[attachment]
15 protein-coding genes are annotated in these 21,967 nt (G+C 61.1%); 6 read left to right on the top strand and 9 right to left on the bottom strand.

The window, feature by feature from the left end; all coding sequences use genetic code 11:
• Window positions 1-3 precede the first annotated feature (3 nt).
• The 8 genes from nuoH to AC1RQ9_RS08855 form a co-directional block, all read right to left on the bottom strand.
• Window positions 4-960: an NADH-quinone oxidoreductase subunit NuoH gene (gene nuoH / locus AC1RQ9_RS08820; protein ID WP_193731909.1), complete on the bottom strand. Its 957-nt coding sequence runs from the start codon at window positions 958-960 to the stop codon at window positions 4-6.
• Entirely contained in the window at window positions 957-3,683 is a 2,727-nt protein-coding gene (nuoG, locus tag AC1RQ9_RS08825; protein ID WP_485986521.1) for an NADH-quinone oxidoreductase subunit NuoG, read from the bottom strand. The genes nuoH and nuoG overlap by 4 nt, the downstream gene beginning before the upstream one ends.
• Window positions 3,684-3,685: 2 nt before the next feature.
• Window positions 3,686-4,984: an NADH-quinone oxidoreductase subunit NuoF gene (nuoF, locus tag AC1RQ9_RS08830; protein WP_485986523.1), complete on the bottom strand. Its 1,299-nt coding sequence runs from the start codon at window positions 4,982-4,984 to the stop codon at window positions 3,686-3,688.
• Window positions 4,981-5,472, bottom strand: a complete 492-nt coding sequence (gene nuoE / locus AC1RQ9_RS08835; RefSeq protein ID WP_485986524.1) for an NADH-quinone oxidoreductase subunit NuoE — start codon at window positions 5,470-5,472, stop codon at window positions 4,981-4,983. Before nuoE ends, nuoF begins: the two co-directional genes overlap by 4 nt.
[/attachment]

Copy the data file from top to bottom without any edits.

15 protein-coding genes are annotated in these 21,967 nt (G+C 61.1%); 6 read left to right on the top strand and 9 right to left on the bottom strand.

The window, feature by feature from the left end; all coding sequences use genetic code 11:
• Window positions 1-3 precede the first annotated feature (3 nt).
• The 8 genes from nuoH to AC1RQ9_RS08855 form a co-directional block, all read right to left on the bottom strand.
• Window positions 4-960: an NADH-quinone oxidoreductase subunit NuoH gene (gene nuoH / locus AC1RQ9_RS08820; protein ID WP_193731909.1), complete on the bottom strand. Its 957-nt coding sequence runs from the start codon at window positions 958-960 to the stop codon at window positions 4-6.
• Entirely contained in the window at window positions 957-3,683 is a 2,727-nt protein-coding gene (nuoG, locus tag AC1RQ9_RS08825; protein ID WP_485986521.1) for an NADH-quinone oxidoreductase subunit NuoG, read from the bottom strand. The genes nuoH and nuoG overlap by 4 nt, the downstream gene beginning before the upstream one ends.
• Window positions 3,684-3,685: 2 nt before the next feature.
• Window positions 3,686-4,984: an NADH-quinone oxidoreductase subunit NuoF gene (nuoF, locus tag AC1RQ9_RS08830; protein WP_485986523.1), complete on the bottom strand. Its 1,299-nt coding sequence runs from the start codon at window positions 4,982-4,984 to the stop codon at window positions 3,686-3,688.
• Window positions 4,981-5,472, bottom strand: a complete 492-nt coding sequence (gene nuoE / locus AC1RQ9_RS08835; RefSeq protein ID WP_485986524.1) for an NADH-quinone oxidoreductase subunit NuoE — start codon at window positions 5,470-5,472, stop codon at window positions 4,981-4,983. Before nuoE ends, nuoF begins: the two co-directional genes overlap by 4 nt.